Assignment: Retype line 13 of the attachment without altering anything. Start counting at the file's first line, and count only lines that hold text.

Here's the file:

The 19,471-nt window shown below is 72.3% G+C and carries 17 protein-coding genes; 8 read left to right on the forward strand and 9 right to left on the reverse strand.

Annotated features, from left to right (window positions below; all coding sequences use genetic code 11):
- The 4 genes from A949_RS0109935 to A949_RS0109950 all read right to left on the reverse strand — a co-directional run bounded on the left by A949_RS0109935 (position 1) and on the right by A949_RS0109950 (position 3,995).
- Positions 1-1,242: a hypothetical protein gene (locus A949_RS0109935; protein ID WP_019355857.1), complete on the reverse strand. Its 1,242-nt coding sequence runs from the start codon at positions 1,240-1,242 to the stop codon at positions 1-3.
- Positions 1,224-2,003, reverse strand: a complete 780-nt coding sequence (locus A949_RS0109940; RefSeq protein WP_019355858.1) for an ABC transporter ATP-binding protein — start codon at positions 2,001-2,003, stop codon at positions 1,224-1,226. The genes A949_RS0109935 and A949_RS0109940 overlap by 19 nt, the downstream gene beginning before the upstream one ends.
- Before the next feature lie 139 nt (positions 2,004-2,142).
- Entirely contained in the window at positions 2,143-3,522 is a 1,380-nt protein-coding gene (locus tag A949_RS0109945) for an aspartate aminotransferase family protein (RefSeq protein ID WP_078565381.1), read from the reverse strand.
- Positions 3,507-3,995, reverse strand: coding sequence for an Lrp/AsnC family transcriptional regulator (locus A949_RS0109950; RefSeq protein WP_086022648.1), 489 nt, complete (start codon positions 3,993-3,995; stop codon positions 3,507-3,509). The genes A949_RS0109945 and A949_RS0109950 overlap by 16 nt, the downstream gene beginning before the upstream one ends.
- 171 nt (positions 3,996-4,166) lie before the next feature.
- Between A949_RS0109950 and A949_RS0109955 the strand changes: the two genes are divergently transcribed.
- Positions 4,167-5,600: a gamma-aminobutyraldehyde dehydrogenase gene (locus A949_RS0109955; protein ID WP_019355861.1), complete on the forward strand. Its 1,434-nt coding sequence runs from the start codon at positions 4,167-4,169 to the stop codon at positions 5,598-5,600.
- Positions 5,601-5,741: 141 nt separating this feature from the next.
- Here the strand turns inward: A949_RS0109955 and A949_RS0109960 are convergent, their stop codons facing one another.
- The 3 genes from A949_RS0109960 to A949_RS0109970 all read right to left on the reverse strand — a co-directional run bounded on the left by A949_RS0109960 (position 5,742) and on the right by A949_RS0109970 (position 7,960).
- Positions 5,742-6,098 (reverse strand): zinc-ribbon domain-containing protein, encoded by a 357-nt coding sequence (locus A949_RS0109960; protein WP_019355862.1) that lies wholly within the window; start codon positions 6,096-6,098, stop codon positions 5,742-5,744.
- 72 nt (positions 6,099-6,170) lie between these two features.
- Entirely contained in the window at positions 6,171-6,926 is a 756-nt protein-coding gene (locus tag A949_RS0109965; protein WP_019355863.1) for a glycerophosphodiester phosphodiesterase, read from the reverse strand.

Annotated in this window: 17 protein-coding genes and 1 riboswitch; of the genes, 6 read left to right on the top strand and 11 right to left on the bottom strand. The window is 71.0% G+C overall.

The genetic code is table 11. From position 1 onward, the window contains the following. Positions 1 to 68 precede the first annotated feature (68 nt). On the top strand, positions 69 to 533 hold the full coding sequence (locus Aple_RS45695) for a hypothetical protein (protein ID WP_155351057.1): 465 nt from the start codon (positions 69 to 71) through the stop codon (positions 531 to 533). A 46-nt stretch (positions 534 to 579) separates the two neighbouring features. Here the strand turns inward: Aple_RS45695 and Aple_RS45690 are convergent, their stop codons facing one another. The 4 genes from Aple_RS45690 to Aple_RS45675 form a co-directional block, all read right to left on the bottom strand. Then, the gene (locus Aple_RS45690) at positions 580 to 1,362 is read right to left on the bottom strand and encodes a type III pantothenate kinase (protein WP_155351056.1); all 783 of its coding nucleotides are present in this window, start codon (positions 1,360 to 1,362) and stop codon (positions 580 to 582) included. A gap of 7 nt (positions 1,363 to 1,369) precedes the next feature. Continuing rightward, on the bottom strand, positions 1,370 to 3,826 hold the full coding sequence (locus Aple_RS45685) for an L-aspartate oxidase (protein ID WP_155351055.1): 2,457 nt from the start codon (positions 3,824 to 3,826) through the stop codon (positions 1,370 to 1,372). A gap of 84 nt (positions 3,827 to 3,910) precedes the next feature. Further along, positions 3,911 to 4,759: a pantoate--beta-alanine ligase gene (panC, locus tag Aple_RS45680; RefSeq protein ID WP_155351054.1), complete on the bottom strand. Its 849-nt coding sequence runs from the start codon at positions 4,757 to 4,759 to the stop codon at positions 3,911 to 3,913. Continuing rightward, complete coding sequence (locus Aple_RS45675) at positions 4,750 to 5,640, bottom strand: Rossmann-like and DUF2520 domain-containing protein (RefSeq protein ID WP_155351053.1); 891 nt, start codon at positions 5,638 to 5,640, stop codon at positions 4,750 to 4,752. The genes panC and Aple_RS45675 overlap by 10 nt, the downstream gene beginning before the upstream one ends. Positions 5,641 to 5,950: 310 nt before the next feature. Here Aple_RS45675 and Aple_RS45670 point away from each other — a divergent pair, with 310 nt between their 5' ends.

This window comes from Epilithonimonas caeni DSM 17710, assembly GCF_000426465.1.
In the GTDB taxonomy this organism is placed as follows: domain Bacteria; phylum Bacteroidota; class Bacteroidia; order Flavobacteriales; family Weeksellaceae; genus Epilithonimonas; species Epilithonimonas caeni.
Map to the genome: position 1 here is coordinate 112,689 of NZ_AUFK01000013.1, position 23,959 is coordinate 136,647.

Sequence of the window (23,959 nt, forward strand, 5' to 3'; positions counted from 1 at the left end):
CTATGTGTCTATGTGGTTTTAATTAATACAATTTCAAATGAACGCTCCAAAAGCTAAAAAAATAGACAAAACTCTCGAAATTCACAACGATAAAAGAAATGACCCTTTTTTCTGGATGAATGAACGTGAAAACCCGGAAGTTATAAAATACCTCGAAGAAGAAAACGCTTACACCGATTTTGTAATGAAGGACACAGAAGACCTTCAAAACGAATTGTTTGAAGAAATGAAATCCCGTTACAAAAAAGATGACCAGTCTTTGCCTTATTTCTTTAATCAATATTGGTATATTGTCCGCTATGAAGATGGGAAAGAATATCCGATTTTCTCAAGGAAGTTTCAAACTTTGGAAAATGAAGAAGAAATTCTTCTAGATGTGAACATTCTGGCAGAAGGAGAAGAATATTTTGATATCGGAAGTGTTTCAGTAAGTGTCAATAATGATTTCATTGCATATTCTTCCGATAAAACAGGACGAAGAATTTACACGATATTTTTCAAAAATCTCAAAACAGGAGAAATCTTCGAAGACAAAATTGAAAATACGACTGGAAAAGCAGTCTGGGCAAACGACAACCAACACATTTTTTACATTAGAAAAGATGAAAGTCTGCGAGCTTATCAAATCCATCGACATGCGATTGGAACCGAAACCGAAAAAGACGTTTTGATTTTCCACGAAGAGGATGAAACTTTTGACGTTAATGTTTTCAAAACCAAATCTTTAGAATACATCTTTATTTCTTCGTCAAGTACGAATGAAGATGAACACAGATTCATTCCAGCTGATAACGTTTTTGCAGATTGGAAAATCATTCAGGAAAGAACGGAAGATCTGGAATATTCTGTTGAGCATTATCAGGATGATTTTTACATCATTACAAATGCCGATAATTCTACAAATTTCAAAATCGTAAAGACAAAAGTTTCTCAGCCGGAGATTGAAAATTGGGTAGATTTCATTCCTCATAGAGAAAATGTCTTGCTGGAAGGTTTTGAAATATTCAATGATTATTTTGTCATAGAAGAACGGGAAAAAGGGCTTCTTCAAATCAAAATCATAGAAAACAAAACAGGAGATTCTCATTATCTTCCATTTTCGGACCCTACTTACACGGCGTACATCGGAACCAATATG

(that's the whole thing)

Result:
- Here the strand turns inward: A949_RS0109955 and A949_RS0109960 are convergent, their stop codons facing one another.